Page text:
Andrews Christian Academy students plant, tend, harvest and eat produce from their own school garden.

One to two days each spring, students rotate through the garden to plant primarily root vegetables, tubers and gourds as part of their curriculum.

“In the spring, we get ready to plant the garden and we [teachers] talk to the kids about gardening and seeds and how things grow,” said Julie Olson, upper grades teacher and principal for Andrews Christian Academy.

Many students said they enjoyed the planting process last spring. Students said they had fun learning about gardening and God through the hands-on project.

“I love gardening because when you work with nature you see amazing things. … No one can make [the things I saw in the garden] except God,” said Aniya, an eighth grader.

During the summer, families of the students tend the garden and can take ripe produce.

In the fall, around the end of September, the remaining produce is ready to be harvested. All students take part in the harvesting process.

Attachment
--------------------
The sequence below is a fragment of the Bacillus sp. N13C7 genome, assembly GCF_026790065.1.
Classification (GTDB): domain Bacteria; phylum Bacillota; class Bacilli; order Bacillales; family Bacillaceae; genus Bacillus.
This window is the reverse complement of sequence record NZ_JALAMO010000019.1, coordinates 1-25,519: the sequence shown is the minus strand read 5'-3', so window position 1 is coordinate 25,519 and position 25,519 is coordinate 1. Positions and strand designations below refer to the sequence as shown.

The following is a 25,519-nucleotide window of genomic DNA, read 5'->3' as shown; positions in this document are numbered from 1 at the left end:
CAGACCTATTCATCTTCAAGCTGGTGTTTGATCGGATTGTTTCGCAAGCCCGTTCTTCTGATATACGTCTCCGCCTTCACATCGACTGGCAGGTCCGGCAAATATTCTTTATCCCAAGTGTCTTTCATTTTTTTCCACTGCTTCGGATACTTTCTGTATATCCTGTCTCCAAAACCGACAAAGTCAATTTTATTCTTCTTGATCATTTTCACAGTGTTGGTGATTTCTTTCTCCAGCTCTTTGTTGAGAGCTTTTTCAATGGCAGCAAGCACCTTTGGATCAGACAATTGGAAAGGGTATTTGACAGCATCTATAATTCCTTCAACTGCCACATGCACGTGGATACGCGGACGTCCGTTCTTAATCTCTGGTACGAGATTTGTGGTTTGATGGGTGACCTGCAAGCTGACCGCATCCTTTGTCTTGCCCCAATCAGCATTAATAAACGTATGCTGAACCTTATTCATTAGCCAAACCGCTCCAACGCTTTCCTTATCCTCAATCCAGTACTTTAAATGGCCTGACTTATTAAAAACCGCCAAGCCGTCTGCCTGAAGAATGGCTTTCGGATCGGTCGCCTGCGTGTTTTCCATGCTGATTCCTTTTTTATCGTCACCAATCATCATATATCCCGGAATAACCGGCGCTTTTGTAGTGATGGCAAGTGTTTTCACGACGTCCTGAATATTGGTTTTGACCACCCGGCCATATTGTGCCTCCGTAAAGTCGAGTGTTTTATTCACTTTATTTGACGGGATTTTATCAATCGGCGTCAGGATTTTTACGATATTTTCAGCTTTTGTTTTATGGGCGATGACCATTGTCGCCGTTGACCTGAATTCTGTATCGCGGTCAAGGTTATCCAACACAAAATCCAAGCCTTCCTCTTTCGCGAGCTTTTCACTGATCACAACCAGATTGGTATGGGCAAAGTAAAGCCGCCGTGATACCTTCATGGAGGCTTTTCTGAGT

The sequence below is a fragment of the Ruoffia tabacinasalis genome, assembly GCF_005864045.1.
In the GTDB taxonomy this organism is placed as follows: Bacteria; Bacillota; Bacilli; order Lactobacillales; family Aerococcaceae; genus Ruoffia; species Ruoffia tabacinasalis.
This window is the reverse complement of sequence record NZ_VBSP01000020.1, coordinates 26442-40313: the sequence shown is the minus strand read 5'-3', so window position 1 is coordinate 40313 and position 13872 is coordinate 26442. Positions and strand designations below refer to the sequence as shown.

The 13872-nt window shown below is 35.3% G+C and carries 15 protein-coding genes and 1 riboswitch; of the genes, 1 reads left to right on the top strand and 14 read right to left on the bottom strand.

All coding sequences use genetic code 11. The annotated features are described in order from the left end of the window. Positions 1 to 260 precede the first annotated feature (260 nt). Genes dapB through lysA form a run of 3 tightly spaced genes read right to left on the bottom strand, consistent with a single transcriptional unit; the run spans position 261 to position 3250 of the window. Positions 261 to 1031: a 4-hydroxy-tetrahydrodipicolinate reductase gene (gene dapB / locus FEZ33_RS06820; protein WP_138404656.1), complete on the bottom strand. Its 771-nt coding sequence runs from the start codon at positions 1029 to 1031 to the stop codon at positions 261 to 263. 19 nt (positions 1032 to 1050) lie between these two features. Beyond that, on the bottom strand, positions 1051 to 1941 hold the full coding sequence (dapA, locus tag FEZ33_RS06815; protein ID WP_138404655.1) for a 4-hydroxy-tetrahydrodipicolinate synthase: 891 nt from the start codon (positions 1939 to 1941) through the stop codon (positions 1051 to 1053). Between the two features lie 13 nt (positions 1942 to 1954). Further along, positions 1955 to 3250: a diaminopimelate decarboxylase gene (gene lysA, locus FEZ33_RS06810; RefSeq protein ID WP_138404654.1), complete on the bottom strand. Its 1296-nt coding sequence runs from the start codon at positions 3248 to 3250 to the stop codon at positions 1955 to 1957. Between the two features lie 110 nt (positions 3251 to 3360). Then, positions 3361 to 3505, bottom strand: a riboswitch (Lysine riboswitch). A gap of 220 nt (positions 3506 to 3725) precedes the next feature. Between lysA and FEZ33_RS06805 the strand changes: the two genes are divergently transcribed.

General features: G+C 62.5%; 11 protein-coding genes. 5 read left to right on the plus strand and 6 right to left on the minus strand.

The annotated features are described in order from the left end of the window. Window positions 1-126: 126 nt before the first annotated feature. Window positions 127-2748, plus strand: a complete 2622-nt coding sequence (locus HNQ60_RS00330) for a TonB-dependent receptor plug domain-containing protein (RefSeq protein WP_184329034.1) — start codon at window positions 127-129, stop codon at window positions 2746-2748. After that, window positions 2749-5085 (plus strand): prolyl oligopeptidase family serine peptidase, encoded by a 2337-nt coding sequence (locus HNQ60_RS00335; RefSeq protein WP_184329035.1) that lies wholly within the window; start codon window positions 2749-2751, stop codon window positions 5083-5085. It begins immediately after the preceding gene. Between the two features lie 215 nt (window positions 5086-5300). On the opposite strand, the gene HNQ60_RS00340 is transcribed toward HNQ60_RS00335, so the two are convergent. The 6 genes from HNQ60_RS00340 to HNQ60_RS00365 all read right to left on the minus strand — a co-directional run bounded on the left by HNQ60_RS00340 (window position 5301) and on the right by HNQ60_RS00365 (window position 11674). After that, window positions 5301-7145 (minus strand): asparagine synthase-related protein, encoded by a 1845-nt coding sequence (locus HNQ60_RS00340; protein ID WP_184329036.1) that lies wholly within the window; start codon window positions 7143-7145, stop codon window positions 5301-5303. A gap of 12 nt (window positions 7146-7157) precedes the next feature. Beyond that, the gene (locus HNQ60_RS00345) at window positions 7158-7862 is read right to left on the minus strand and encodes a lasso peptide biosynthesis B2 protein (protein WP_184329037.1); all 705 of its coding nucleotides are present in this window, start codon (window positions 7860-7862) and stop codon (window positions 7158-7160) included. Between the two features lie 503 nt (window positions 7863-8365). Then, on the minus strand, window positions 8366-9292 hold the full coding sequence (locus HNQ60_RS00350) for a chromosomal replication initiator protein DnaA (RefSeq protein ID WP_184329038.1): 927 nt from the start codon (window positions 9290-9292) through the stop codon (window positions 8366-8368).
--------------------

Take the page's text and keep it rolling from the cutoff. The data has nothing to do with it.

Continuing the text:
“In the fall digging potatoes, you would think we’re digging for gold, because the students get so excited when they see those potatoes being dug up,” Olson said.

The harvested produce is then used as part of a weekly free hot meal for students. Local church members bring homemade dishes and prepare the harvested produce as part of the meal.

“When we [the hot meal volunteers] would tell the children some of the food in their lunches was from the school garden, the students would get excited to know that the stuff they harvested was being used for hot lunches,” said Donna Enderson, hot meal volunteer and member of the Cedar Rapids Church.

Any extra food that is not used for lunches is given to families of the students.

“Between hot lunches and families, we use up pretty much everything that we grow,” Olson said.

For the 2021-2022 school year, the school had 34 students. Of these students, 23 were refugees. Most of the other students who attend Andrews Christian Academy are second-generation Americans.

Olson believes the school provides a better alternative to public school, where she said many students get involved in gangs. She said families in the area are “frantic” to get their children good educations in a family atmosphere. Many families, according to Olson, hear about the school through friends.

“I would say, probably a third of our students aren’t even Adventist, they come to us by word of mouth, from other families of attending students,” Olson said.

Many students at Andrews Christian Academy receive financial aid. Some of these funds come from the “Combined Youth Ministries” offering which is a line on tithe envelopes and on Adventist Giving.